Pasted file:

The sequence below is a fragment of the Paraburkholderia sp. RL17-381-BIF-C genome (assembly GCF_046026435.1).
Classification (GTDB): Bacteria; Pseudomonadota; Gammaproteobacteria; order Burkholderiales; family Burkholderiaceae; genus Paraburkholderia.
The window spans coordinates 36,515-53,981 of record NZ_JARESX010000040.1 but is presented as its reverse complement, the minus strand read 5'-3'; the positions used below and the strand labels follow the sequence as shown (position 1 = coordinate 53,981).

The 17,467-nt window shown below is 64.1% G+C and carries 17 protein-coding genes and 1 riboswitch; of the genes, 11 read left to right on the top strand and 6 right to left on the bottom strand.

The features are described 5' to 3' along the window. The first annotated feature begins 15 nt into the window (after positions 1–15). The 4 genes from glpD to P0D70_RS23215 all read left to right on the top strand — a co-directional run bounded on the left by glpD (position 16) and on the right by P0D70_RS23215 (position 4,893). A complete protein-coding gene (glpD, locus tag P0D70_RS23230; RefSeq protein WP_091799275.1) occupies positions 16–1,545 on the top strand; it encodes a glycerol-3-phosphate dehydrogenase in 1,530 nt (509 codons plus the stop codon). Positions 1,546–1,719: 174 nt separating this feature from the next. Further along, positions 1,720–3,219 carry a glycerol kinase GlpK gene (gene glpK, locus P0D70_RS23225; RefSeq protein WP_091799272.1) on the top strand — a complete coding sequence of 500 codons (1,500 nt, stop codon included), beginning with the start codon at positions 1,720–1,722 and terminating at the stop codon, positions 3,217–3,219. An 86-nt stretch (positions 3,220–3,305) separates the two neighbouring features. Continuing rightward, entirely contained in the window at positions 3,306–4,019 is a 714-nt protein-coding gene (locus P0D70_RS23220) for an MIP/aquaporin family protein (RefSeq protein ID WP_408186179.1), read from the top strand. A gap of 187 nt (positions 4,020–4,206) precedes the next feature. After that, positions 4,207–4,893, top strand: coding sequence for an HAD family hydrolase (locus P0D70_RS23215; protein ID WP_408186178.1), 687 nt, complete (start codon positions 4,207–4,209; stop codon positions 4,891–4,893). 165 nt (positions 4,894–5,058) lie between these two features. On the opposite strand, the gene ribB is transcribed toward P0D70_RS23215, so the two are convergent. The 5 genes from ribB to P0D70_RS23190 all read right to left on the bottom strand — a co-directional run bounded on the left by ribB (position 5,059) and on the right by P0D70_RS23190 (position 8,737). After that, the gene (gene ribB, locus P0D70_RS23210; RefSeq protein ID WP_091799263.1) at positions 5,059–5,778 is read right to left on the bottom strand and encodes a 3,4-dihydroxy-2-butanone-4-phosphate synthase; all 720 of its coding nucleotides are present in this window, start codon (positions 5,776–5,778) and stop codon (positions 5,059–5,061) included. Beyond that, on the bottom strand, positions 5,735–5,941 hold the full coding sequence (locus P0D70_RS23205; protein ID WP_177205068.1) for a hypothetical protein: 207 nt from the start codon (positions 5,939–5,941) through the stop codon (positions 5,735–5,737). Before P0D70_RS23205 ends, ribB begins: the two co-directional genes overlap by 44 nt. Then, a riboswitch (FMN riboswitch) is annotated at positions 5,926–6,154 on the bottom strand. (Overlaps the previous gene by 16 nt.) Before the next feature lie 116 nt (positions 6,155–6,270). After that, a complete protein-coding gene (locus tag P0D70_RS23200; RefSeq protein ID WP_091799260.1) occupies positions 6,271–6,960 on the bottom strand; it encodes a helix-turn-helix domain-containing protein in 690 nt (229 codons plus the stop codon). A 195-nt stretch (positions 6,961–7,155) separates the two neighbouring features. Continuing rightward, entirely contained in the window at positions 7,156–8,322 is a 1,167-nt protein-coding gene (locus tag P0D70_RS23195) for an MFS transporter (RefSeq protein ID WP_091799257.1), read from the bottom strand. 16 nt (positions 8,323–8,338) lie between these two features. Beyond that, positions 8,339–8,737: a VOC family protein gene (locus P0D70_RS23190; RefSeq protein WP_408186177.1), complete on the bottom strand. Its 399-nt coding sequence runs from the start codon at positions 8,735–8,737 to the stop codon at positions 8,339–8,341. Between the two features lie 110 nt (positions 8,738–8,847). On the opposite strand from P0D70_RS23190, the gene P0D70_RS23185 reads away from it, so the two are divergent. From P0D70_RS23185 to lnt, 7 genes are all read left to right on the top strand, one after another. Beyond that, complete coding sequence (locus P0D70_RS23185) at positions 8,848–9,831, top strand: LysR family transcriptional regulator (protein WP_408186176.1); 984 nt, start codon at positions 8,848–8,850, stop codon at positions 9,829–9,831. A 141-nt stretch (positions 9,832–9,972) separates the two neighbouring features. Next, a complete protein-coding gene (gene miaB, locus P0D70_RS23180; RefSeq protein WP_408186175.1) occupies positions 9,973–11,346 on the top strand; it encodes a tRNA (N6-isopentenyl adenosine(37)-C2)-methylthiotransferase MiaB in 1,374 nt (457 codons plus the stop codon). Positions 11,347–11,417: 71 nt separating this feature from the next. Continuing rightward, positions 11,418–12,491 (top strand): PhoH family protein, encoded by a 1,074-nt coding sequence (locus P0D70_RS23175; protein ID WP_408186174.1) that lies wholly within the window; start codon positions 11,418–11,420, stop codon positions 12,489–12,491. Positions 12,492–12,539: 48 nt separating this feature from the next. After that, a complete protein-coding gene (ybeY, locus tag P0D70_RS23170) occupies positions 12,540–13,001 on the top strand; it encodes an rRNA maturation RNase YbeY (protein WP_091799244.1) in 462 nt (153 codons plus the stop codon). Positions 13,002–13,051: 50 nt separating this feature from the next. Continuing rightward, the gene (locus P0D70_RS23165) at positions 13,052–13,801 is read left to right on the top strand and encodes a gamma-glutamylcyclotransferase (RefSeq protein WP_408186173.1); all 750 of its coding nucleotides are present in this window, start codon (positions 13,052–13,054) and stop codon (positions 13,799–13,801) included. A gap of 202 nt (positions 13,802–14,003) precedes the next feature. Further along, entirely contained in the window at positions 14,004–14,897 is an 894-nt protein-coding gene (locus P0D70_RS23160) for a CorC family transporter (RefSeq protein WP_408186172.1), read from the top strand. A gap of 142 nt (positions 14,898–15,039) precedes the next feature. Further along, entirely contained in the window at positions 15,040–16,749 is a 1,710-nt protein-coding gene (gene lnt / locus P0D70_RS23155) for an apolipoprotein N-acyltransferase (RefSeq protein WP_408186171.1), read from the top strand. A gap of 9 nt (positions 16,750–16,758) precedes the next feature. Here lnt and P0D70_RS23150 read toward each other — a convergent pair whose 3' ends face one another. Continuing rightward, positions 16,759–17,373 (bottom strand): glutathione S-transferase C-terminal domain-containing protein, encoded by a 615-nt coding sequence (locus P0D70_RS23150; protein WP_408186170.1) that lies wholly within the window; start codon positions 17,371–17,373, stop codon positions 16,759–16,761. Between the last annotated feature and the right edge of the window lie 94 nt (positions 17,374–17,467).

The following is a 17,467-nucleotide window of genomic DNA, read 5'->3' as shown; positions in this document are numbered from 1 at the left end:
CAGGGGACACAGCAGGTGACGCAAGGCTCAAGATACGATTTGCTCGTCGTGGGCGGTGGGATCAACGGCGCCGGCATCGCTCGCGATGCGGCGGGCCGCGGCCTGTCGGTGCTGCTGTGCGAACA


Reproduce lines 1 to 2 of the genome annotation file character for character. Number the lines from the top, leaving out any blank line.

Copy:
The sequence below is a fragment of the Paraburkholderia sp. RL17-381-BIF-C genome (assembly GCF_046026435.1).
Classification (GTDB): Bacteria; Pseudomonadota; Gammaproteobacteria; order Burkholderiales; family Burkholderiaceae; genus Paraburkholderia.